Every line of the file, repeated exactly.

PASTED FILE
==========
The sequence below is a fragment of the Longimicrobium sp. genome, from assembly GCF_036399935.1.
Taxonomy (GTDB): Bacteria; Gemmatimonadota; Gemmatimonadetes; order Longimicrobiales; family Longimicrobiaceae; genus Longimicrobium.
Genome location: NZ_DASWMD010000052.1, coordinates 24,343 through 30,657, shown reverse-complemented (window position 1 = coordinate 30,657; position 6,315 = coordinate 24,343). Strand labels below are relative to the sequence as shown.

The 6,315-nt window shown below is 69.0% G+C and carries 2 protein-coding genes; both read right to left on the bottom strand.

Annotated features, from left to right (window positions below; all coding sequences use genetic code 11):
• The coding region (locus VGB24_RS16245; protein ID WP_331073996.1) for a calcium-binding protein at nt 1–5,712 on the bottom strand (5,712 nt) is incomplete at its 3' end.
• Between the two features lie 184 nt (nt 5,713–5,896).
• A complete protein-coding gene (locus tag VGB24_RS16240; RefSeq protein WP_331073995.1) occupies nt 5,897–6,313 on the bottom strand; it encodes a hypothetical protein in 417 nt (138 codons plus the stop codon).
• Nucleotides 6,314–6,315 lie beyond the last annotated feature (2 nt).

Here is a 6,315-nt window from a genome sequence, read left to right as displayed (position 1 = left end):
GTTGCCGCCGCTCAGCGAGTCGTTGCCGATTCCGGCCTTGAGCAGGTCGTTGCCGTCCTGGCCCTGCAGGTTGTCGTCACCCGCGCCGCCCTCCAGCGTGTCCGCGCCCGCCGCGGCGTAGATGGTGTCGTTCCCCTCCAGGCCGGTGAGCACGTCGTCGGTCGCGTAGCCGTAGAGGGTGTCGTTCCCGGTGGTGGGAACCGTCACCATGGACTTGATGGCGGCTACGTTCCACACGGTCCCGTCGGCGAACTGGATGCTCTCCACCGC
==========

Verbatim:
The sequence below is a fragment of the Longimicrobium sp. genome, from assembly GCF_036399935.1.
Taxonomy (GTDB): Bacteria; Gemmatimonadota; Gemmatimonadetes; order Longimicrobiales; family Longimicrobiaceae; genus Longimicrobium.
Genome location: NZ_DASWMD010000052.1, coordinates 24,343 through 30,657, shown reverse-complemented (window position 1 = coordinate 30,657; position 6,315 = coordinate 24,343). Strand labels below are relative to the sequence as shown.

The 6,315-nt window shown below is 69.0% G+C and carries 2 protein-coding genes; both read right to left on the bottom strand.

Annotated features, from left to right (window positions below; all coding sequences use genetic code 11):
• The coding region (locus VGB24_RS16245; protein ID WP_331073996.1) for a calcium-binding protein at nt 1–5,712 on the bottom strand (5,712 nt) is incomplete at its 3' end.
• Between the two features lie 184 nt (nt 5,713–5,896).
• A complete protein-coding gene (locus tag VGB24_RS16240; RefSeq protein WP_331073995.1) occupies nt 5,897–6,313 on the bottom strand; it encodes a hypothetical protein in 417 nt (138 codons plus the stop codon).
• Nucleotides 6,314–6,315 lie beyond the last annotated feature (2 nt).

Here is a 6,315-nt window from a genome sequence, read left to right as displayed (position 1 = left end):
GTTGCCGCCGCTCAGCGAGTCGTTGCCGATTCCGGCCTTGAGCAGGTCGTTGCCGTCCTGGCCCTGCAGGTTGTCGTCACCCGCGCCGCCCTCCAGCGTGTCCGCGCCCGCCGCGGCGTAGATGGTGTCGTTCCCCTCCAGGCCGGTGAGCACGTCGTCGGTCGCGTAGCCGTAGAGGGTGTCGTTCCCGGTGGTGGGAACCGTCACCATGGACTTGATGGCGGCTACGTTCCACACGGTCCCGTCGGCGAACTGGATGCTCTCCACCGC